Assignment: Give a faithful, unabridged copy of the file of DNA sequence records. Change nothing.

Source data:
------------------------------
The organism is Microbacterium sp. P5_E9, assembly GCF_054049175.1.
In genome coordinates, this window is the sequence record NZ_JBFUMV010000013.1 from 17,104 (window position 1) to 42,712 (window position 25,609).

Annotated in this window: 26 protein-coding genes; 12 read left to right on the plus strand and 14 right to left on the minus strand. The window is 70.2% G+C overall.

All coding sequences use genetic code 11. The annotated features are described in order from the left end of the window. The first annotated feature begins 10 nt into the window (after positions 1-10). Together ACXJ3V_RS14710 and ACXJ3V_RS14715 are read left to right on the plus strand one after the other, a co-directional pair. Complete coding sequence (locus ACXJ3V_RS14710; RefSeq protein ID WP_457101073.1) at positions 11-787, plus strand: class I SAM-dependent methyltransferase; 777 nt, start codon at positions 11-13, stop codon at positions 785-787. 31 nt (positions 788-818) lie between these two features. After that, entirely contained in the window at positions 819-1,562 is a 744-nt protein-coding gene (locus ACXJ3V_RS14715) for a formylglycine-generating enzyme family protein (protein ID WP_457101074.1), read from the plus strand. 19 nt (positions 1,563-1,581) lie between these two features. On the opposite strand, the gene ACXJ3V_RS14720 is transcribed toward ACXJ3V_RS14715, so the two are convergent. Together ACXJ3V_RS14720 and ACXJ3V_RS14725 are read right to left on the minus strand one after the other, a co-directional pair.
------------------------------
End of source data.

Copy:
The organism is Microbacterium sp. P5_E9, assembly GCF_054049175.1.
In genome coordinates, this window is the sequence record NZ_JBFUMV010000013.1 from 17,104 (window position 1) to 42,712 (window position 25,609).

Annotated in this window: 26 protein-coding genes; 12 read left to right on the plus strand and 14 right to left on the minus strand. The window is 70.2% G+C overall.

All coding sequences use genetic code 11. The annotated features are described in order from the left end of the window. The first annotated feature begins 10 nt into the window (after positions 1-10). Together ACXJ3V_RS14710 and ACXJ3V_RS14715 are read left to right on the plus strand one after the other, a co-directional pair. Complete coding sequence (locus ACXJ3V_RS14710; RefSeq protein ID WP_457101073.1) at positions 11-787, plus strand: class I SAM-dependent methyltransferase; 777 nt, start codon at positions 11-13, stop codon at positions 785-787. 31 nt (positions 788-818) lie between these two features. After that, entirely contained in the window at positions 819-1,562 is a 744-nt protein-coding gene (locus ACXJ3V_RS14715) for a formylglycine-generating enzyme family protein (protein ID WP_457101074.1), read from the plus strand. 19 nt (positions 1,563-1,581) lie between these two features. On the opposite strand, the gene ACXJ3V_RS14720 is transcribed toward ACXJ3V_RS14715, so the two are convergent. Together ACXJ3V_RS14720 and ACXJ3V_RS14725 are read right to left on the minus strand one after the other, a co-directional pair.